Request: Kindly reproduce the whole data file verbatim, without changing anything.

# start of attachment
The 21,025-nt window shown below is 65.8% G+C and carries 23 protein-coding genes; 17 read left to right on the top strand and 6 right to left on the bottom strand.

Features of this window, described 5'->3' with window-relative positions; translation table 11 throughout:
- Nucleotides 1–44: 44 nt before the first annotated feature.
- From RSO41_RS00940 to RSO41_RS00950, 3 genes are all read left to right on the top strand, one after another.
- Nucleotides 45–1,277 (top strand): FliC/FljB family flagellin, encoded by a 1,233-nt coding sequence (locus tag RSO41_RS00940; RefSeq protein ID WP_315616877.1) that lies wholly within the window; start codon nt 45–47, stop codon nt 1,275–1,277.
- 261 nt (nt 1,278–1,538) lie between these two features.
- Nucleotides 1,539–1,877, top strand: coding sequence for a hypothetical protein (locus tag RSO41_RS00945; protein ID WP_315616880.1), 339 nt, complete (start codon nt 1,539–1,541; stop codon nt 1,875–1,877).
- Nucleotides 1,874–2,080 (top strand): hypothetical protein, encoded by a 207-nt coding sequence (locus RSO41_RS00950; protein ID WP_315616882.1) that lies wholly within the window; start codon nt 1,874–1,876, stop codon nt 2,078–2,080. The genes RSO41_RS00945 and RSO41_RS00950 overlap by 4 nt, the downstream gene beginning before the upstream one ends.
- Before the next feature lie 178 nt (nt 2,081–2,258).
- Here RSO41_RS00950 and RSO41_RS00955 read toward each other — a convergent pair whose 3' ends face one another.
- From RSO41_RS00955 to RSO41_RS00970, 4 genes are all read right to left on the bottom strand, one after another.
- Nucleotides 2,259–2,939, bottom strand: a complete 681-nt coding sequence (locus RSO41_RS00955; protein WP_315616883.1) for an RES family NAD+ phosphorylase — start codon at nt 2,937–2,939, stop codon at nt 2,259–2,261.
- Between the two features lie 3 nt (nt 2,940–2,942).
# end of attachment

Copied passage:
The 21,025-nt window shown below is 65.8% G+C and carries 23 protein-coding genes; 17 read left to right on the top strand and 6 right to left on the bottom strand.

Features of this window, described 5'->3' with window-relative positions; translation table 11 throughout:
- Nucleotides 1–44: 44 nt before the first annotated feature.
- From RSO41_RS00940 to RSO41_RS00950, 3 genes are all read left to right on the top strand, one after another.
- Nucleotides 45–1,277 (top strand): FliC/FljB family flagellin, encoded by a 1,233-nt coding sequence (locus tag RSO41_RS00940; RefSeq protein ID WP_315616877.1) that lies wholly within the window; start codon nt 45–47, stop codon nt 1,275–1,277.
- 261 nt (nt 1,278–1,538) lie between these two features.
- Nucleotides 1,539–1,877, top strand: coding sequence for a hypothetical protein (locus tag RSO41_RS00945; protein ID WP_315616880.1), 339 nt, complete (start codon nt 1,539–1,541; stop codon nt 1,875–1,877).
- Nucleotides 1,874–2,080 (top strand): hypothetical protein, encoded by a 207-nt coding sequence (locus RSO41_RS00950; protein ID WP_315616882.1) that lies wholly within the window; start codon nt 1,874–1,876, stop codon nt 2,078–2,080. The genes RSO41_RS00945 and RSO41_RS00950 overlap by 4 nt, the downstream gene beginning before the upstream one ends.
- Before the next feature lie 178 nt (nt 2,081–2,258).
- Here RSO41_RS00950 and RSO41_RS00955 read toward each other — a convergent pair whose 3' ends face one another.
- From RSO41_RS00955 to RSO41_RS00970, 4 genes are all read right to left on the bottom strand, one after another.
- Nucleotides 2,259–2,939, bottom strand: a complete 681-nt coding sequence (locus RSO41_RS00955; protein WP_315616883.1) for an RES family NAD+ phosphorylase — start codon at nt 2,937–2,939, stop codon at nt 2,259–2,261.
- Between the two features lie 3 nt (nt 2,940–2,942).